Header

UZH-Logo

Maintenance Infos

Respiratory muscle endurance training reduces chronic neck pain: A pilot study


Wirth, B; Ferreira, T Duarte; Mittelholzer, M; Humphreys, B K; Boutellier, U (2016). Respiratory muscle endurance training reduces chronic neck pain: A pilot study. Journal of back and musculoskeletal rehabilitation, 29(4):825-834.

Abstract

BACKGROUND: Patients with chronic neck pain show also respiratory dysfunctions.
OBJECTIVE: To investigate the effects of respiratory muscle endurance training (RMET) on chronic neck pain.
METHODS: In this pilot study (single-subject design: 3 baseline measurements, 4 measurements during RMET), 15 neck patients (49.3 ± 13.7 years; 13 females) conducted 20 sessions of home-based RMET using a SpiroTiger® (normocapnic hyperpnoea). Maximal voluntary ventilation (MVV), maximal inspiratory (Pimax) and expiratory (Pemax) pressure were measured before and after RMET. Neck flexor endurance, cervical and thoracic mobility, forward head posture, chest wall expansion and self-assessed neck disability [Neck Disability Index (NDI), Bournemouth questionnaire] were weekly assessed. Repeated measure ANOVA (Bonferroni correction) compared the first and last baseline and the last measurement after RMET.
RESULTS: RMET significantly increased MVV (p= 0.025), Pimax (p= 0.001) and Pemax (p< 0.001). During RMET, neck disability significantly decreased (NDI: p= 0.001; Bournemouth questionnaire: p= 0.002), while neck flexor endurance (p< 0.001) and chest wall expansion (p< 0.001) increased. The changes in respiratory and musculoskeletal parameters did not correlate.
CONCLUSIONS: RMET emerged from this pilot study as a feasible and effective therapy for reducing disability in patients with chronic neck pain. The underlying mechanisms, including blood gas analyses, need further investigation in a randomized controlled study.

Abstract

BACKGROUND: Patients with chronic neck pain show also respiratory dysfunctions.
OBJECTIVE: To investigate the effects of respiratory muscle endurance training (RMET) on chronic neck pain.
METHODS: In this pilot study (single-subject design: 3 baseline measurements, 4 measurements during RMET), 15 neck patients (49.3 ± 13.7 years; 13 females) conducted 20 sessions of home-based RMET using a SpiroTiger® (normocapnic hyperpnoea). Maximal voluntary ventilation (MVV), maximal inspiratory (Pimax) and expiratory (Pemax) pressure were measured before and after RMET. Neck flexor endurance, cervical and thoracic mobility, forward head posture, chest wall expansion and self-assessed neck disability [Neck Disability Index (NDI), Bournemouth questionnaire] were weekly assessed. Repeated measure ANOVA (Bonferroni correction) compared the first and last baseline and the last measurement after RMET.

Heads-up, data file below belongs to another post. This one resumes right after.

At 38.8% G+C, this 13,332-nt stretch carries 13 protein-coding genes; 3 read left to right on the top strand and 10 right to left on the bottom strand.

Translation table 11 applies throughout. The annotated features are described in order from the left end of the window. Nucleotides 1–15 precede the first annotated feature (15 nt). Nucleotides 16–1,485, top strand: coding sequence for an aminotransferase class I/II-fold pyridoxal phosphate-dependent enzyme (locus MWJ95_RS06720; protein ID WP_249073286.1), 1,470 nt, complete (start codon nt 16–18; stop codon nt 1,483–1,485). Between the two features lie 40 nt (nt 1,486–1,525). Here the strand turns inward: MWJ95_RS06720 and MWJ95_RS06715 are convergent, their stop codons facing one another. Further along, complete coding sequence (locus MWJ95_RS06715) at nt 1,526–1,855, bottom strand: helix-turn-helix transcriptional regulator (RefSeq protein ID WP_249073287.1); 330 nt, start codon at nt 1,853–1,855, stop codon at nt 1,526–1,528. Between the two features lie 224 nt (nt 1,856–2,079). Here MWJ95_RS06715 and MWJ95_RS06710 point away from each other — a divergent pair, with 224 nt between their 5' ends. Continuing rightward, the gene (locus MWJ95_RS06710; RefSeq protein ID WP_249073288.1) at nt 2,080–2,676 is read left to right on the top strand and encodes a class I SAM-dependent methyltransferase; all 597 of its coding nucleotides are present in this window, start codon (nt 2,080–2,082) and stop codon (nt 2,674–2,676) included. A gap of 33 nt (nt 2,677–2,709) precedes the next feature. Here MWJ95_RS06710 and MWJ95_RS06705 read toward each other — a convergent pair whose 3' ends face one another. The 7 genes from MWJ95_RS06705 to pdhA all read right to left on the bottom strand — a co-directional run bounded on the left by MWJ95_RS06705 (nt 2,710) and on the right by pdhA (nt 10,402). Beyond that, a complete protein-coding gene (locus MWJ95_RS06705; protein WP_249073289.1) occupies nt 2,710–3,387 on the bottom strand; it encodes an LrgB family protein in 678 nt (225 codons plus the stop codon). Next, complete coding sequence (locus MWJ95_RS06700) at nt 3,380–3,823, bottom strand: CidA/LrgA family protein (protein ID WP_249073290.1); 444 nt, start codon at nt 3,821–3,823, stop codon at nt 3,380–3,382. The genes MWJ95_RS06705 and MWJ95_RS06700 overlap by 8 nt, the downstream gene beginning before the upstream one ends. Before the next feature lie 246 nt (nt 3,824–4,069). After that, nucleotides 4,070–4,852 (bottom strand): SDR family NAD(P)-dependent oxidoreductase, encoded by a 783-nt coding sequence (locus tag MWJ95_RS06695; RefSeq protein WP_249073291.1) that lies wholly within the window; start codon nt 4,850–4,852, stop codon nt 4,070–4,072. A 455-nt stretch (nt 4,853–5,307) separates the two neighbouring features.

RESULTS: RMET significantly increased MVV (p= 0.025), Pimax (p= 0.001) and Pemax (p< 0.001). During RMET, neck disability significantly decreased (NDI: p= 0.001; Bournemouth questionnaire: p= 0.002), while neck flexor endurance (p< 0.001) and chest wall expansion (p< 0.001) increased. The changes in respiratory and musculoskeletal parameters did not correlate.
CONCLUSIONS: RMET emerged from this pilot study as a feasible and effective therapy for reducing disability in patients with chronic neck pain. The underlying mechanisms, including blood gas analyses, need further investigation in a randomized controlled study.

Statistics

Altmetrics

Additional indexing

Item Type:Journal Article, refereed, original work
Communities & Collections:04 Faculty of Medicine > Balgrist University Hospital, Swiss Spinal Cord Injury Center
Dewey Decimal Classification:610 Medicine & health
Language:English
Date:21 November 2016
Deposited On:17 Feb 2017 11:28
Last Modified:17 Feb 2017 11:38
Publisher:I O S Press
ISSN:1053-8127
Publisher DOI:https://doi.org/10.3233/BMR-160695
PubMed ID:27002668

Download

Full text not available from this repository.
View at publisher

TrendTerms

TrendTerms displays relevant terms of the abstract of this publication and related documents on a map. The terms and their relations were extracted from ZORA using word statistics. Their timelines are taken from ZORA as well. The bubble size of a term is proportional to the number of documents where the term occurs. Red, orange, yellow and green colors are used for terms that occur in the current document; red indicates high interlinkedness of a term with other terms, orange, yellow and green decreasing interlinkedness. Blue is used for terms that have a relation with the terms in this document, but occur in other documents.
You can navigate and zoom the map. Mouse-hovering a term displays its timeline, clicking it yields the associated documents.

Author Collaborations